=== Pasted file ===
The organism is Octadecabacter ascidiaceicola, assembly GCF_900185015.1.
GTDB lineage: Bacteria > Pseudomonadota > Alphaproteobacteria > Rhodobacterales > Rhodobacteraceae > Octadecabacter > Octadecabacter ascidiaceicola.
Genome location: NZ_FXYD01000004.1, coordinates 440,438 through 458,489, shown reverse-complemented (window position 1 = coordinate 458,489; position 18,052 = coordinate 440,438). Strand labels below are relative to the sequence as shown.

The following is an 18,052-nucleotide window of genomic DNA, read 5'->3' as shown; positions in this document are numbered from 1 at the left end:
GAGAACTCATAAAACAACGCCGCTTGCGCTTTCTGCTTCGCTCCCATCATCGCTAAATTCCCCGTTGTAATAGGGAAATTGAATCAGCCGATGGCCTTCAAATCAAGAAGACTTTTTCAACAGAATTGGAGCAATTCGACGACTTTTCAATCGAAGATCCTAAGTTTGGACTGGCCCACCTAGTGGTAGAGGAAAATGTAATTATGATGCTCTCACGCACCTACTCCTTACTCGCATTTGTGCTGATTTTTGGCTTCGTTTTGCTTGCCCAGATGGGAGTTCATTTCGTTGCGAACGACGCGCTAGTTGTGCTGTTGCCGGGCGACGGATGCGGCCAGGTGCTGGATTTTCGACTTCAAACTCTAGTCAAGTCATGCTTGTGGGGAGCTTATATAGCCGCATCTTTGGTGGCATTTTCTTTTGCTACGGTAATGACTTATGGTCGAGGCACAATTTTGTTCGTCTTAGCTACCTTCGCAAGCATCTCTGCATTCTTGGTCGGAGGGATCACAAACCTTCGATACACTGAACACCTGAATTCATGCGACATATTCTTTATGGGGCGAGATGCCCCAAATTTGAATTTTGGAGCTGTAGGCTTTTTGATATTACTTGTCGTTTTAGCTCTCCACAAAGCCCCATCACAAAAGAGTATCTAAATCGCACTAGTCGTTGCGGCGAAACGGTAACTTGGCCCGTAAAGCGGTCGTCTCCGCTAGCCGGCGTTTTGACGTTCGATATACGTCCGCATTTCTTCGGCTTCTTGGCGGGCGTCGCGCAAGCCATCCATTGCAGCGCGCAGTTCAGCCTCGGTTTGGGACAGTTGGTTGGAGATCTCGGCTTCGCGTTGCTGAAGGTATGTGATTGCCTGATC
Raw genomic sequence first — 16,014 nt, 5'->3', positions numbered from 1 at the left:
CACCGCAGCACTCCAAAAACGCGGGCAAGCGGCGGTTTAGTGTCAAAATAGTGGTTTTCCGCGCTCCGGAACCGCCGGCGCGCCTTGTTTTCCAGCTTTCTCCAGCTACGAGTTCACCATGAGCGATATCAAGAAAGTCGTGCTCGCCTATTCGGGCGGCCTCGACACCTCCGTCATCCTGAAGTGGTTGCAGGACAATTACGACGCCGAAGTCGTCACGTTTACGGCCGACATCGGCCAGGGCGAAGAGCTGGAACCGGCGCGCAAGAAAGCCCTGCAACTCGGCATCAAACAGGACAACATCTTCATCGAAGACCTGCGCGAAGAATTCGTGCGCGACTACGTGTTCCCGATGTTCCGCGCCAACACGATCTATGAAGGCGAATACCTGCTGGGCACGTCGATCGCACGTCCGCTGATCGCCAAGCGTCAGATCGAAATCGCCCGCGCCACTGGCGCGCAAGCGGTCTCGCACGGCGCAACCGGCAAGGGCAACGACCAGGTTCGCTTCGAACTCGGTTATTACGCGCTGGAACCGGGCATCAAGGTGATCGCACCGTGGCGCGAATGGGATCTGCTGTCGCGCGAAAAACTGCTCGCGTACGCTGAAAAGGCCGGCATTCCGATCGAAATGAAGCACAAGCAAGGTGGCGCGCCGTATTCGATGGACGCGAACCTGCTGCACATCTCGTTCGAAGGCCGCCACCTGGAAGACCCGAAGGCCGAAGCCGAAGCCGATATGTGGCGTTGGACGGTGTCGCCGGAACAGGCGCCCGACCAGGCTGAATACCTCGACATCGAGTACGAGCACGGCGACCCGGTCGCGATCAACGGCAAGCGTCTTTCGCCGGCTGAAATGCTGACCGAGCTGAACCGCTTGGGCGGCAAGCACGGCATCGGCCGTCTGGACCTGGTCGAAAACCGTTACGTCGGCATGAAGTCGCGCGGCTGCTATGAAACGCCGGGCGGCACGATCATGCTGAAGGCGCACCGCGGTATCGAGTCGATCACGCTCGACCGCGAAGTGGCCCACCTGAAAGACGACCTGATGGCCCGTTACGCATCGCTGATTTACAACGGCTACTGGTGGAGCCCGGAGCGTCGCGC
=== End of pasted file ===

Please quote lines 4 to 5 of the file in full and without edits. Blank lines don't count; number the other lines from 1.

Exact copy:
The following is an 18,052-nucleotide window of genomic DNA, read 5'->3' as shown; positions in this document are numbered from 1 at the left end:
GAGAACTCATAAAACAACGCCGCTTGCGCTTTCTGCTTCGCTCCCATCATCGCTAAATTCCCCGTTGTAATAGGGAAATTGAATCAGCCGATGGCCTTCAAATCAAGAAGACTTTTTCAACAGAATTGGAGCAATTCGACGACTTTTCAATCGAAGATCCTAAGTTTGGACTGGCCCACCTAGTGGTAGAGGAAAATGTAATTATGATGCTCTCACGCACCTACTCCTTACTCGCATTTGTGCTGATTTTTGGCTTCGTTTTGCTTGCCCAGATGGGAGTTCATTTCGTTGCGAACGACGCGCTAGTTGTGCTGTTGCCGGGCGACGGATGCGGCCAGGTGCTGGATTTTCGACTTCAAACTCTAGTCAAGTCATGCTTGTGGGGAGCTTATATAGCCGCATCTTTGGTGGCATTTTCTTTTGCTACGGTAATGACTTATGGTCGAGGCACAATTTTGTTCGTCTTAGCTACCTTCGCAAGCATCTCTGCATTCTTGGTCGGAGGGATCACAAACCTTCGATACACTGAACACCTGAATTCATGCGACATATTCTTTATGGGGCGAGATGCCCCAAATTTGAATTTTGGAGCTGTAGGCTTTTTGATATTACTTGTCGTTTTAGCTCTCCACAAAGCCCCATCACAAAAGAGTATCTAAATCGCACTAGTCGTTGCGGCGAAACGGTAACTTGGCCCGTAAAGCGGTCGTCTCCGCTAGCCGGCGTTTTGACGTTCGATATACGTCCGCATTTCTTCGGCTTCTTGGCGGGCGTCGCGCAAGCCATCCATTGCAGCGCGCAGTTCAGCCTCGGTTTGGGACAGTTGGTTGGAGATCTCGGCTTCGCGTTGCTGAAGGTATGTGATTGCCTGATC